Today, on April 1, 2009, one of President Obama’s first broken campaign promises – the promise not to raise taxes on anyone making less than $250,000 – takes effect in the form of the federal excise tax increase on tobacco products contained in the State Children’s Health Insurance Reauthorization Act of 2009.
As of today, smokers will have to pay an additional tax 61 cents per pack of cigarettes, amounting to a 156 percent increase – and the very people President Obama promised to spare from higher taxes are bearing the brunt of the cost, since (as ATR has been pointing out on numerous occasions)
- 55 percent of smokers are “working poor”
- One in four smokers live below the poverty line
- On average, smokers, whose median income is a little more than $36,000, make about 30 percent less than non-smokers.
In today’s Wall Street Journal,
Brad Schiller, professor of economics at University of Nevada, Reno raises similar points:
The fairness issue is particularly troubling. According to the Centers for Disease Control and Prevention, only one in five Americans smokes, so the excise targets a minority — and over half of all smokers are low income, and one of four are officially classified as poor.
Of course, the White House now claims that President Obama’s promise not to raise taxes on anyone making less than $250,000 was a qualified promise. According to a White House spokesperson:
The president’s position throughout the campaign was that he would not raise income or payroll taxes on families making less than $250,000, and that’s a promise he has kept.
However, that is not what he said, as this video proves. Words matter, Mr. President, and a promise is a promise.
However, this is by far not the only problem. This tobacco tax increase was enacted as a funding source for the expansion of an already flawed program – SCHIP. Funding an expansion of this program on an already-declining revenue stream is irresponsible. Ultimately, the tobacco tax increase serves as a placeholder for the next tax increase that will be required to sustain funding levels once the revenues from the tobacco tax dry up.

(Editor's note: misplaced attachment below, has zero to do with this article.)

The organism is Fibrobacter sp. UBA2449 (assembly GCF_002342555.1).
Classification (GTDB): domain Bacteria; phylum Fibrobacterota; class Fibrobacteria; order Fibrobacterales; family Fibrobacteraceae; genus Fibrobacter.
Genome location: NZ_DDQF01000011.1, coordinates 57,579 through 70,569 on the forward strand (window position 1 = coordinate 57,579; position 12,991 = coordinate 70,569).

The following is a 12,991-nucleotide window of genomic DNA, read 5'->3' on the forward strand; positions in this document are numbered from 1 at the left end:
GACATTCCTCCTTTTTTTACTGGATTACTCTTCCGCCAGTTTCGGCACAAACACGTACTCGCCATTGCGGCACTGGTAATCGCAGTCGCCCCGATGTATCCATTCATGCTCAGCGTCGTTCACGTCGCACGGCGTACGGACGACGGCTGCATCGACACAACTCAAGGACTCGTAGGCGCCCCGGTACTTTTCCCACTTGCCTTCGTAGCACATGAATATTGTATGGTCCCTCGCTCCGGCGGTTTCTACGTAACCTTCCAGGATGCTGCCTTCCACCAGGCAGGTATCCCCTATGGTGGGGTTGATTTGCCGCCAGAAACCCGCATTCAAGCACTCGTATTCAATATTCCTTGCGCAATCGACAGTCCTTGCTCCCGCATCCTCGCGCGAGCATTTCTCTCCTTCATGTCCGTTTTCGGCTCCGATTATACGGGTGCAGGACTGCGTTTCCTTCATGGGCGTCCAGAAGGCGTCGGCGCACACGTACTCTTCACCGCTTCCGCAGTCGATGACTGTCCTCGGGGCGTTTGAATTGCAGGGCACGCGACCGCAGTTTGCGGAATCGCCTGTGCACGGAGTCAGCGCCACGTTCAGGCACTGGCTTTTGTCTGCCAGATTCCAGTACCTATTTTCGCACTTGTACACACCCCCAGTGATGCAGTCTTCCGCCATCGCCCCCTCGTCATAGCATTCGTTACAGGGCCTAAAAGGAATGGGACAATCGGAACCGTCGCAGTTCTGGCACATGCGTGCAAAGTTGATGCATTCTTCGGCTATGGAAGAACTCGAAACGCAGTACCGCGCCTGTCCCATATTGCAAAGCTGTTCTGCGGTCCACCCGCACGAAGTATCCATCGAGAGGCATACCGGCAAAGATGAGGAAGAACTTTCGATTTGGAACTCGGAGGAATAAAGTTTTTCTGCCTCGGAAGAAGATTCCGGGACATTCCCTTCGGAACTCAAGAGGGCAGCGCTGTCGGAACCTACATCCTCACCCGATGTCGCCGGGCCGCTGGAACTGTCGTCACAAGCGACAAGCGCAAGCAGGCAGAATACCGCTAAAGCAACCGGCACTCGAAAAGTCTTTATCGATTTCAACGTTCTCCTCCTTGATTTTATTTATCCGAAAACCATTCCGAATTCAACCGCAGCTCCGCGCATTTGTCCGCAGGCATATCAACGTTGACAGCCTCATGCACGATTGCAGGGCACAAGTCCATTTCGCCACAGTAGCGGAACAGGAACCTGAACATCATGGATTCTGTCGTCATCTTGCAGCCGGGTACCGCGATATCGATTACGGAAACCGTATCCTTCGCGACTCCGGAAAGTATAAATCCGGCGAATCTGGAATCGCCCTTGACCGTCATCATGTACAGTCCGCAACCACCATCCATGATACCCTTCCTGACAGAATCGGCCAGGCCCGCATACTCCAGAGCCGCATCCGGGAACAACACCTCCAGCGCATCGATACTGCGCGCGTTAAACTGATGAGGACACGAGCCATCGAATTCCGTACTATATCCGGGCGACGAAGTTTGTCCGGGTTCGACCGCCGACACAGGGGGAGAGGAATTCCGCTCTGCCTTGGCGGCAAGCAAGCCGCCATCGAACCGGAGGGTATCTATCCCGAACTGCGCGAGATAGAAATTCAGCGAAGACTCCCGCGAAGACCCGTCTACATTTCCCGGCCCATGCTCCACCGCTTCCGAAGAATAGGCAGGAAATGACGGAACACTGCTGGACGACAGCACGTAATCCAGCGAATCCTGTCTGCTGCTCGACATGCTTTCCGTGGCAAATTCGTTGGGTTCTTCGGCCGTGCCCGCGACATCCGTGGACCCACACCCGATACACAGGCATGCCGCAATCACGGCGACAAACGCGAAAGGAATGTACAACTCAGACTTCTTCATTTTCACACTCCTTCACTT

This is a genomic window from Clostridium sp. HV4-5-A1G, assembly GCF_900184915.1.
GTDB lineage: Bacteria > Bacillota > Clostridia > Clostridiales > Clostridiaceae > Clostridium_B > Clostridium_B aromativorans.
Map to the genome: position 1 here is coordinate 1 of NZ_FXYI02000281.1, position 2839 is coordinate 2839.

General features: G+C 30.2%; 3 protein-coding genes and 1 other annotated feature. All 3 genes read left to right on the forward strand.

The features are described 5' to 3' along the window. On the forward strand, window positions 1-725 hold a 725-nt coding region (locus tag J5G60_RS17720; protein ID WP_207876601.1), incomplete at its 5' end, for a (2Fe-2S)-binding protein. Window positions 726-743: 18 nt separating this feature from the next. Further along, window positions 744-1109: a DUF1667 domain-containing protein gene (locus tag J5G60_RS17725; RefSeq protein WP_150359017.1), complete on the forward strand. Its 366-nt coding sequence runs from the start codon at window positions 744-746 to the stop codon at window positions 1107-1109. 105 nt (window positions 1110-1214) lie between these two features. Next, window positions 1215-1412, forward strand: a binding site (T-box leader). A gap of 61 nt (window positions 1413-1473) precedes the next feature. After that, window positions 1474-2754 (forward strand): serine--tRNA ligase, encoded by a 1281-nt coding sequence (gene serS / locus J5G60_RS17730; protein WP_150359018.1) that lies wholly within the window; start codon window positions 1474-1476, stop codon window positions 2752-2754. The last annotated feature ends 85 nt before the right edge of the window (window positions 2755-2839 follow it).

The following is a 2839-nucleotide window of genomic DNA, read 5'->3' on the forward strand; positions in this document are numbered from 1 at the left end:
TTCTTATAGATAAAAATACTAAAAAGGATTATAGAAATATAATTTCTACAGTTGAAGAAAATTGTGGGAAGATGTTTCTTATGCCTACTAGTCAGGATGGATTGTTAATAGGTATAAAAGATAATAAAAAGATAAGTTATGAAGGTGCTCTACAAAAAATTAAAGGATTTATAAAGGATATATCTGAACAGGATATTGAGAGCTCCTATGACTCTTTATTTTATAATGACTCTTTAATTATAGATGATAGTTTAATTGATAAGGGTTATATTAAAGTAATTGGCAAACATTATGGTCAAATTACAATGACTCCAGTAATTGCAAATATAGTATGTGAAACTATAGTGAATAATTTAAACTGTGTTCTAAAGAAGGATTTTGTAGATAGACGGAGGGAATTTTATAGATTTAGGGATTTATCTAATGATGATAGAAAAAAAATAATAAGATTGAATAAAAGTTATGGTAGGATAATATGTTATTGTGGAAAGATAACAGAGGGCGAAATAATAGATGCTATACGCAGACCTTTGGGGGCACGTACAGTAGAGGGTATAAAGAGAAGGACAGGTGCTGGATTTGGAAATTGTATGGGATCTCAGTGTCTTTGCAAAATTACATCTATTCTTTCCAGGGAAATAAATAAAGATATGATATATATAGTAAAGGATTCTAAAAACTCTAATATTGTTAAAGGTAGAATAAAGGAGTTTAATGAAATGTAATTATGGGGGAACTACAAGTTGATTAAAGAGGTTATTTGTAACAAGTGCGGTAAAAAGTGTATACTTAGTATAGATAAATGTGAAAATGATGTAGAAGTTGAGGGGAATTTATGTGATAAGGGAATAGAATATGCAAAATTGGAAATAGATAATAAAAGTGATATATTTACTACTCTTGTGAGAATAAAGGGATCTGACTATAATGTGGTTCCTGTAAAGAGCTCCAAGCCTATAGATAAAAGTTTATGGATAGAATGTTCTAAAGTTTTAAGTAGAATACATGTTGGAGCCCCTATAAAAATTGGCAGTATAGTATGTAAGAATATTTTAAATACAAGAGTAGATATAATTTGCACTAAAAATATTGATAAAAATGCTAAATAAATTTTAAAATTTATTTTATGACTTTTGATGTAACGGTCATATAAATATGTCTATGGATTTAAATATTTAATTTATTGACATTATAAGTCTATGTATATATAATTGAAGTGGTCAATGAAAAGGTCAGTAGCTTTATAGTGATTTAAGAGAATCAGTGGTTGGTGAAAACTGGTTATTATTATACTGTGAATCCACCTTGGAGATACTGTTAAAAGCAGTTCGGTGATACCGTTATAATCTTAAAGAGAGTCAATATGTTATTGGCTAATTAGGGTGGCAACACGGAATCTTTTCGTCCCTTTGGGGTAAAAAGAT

And there is a ripple effect that will be felt in the states, too, as Schiller explains:
We should also note how this tax increase affects state finances. State governments rely on their own cigarette excise taxes for hefty revenue streams. In 2008, according to the National Tax Foundation, state governments took in $15.4 billion in cigarette taxes. Hard-hit Michigan, Pennsylvania, and California each took in over $1 billion; New York and Texas took in $1.5 billion each.
Higher taxes discourage cigarette sales. Nobel economist Gary Becker pegs the long-run price elasticity of demand for cigarettes at 0.8 — i.e., a 10% increase in price causes an 8% decline in unit sales. The Obama tax hike translates into a 13.3% increase in the average pack price. That implies a 10.6% decline in unit sales — which the National Tax Foundation has calculated adds up to a $1 billion overall revenue loss for hard-pressed states.
Because Southern states have low tax rates (most less than 40 cents per pack), the federal tax hike raises their cigarette prices by a larger percentage and thus cuts deeper into their unit sales. New York, by contrast, has the highest state taxes ($2.75 a pack) and prices, so it gets hit less in percentage terms. The Tax Foundation estimates a 12.6% revenue loss for South Carolina this coming fiscal year, and a 6.7% loss for New York.
None of this is good for the economy. Consumers and state governments are already having a tough time making ends meet. Burdening them with a new $38 billion tax and a $1 billion cut in revenues isn’t going to help create jobs.
And while I wish all this was an April Fool’s joke, it is not.